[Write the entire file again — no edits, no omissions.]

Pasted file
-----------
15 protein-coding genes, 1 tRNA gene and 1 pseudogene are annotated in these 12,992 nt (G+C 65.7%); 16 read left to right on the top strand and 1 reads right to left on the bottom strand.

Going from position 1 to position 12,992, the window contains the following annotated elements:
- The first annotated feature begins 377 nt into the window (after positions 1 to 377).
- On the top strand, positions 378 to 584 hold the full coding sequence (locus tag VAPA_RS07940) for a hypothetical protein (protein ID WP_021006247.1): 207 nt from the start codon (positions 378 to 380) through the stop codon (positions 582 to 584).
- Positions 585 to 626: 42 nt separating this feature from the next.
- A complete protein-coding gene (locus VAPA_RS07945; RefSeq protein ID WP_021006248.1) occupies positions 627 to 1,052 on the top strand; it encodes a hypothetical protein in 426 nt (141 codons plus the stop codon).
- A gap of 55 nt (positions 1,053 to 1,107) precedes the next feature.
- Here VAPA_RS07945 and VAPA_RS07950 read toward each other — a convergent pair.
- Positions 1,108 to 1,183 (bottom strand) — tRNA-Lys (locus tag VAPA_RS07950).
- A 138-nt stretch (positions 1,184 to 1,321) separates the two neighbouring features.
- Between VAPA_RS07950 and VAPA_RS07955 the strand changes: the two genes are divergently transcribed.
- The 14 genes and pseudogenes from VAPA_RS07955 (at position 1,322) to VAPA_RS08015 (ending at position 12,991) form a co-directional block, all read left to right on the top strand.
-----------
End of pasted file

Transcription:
15 protein-coding genes, 1 tRNA gene and 1 pseudogene are annotated in these 12,992 nt (G+C 65.7%); 16 read left to right on the top strand and 1 reads right to left on the bottom strand.

Going from position 1 to position 12,992, the window contains the following annotated elements:
- The first annotated feature begins 377 nt into the window (after positions 1 to 377).
- On the top strand, positions 378 to 584 hold the full coding sequence (locus tag VAPA_RS07940) for a hypothetical protein (protein ID WP_021006247.1): 207 nt from the start codon (positions 378 to 380) through the stop codon (positions 582 to 584).
- Positions 585 to 626: 42 nt separating this feature from the next.
- A complete protein-coding gene (locus VAPA_RS07945; RefSeq protein ID WP_021006248.1) occupies positions 627 to 1,052 on the top strand; it encodes a hypothetical protein in 426 nt (141 codons plus the stop codon).
- A gap of 55 nt (positions 1,053 to 1,107) precedes the next feature.
- Here VAPA_RS07945 and VAPA_RS07950 read toward each other — a convergent pair.
- Positions 1,108 to 1,183 (bottom strand) — tRNA-Lys (locus tag VAPA_RS07950).
- A 138-nt stretch (positions 1,184 to 1,321) separates the two neighbouring features.
- Between VAPA_RS07950 and VAPA_RS07955 the strand changes: the two genes are divergently transcribed.
- The 14 genes and pseudogenes from VAPA_RS07955 (at position 1,322) to VAPA_RS08015 (ending at position 12,991) form a co-directional block, all read left to right on the top strand.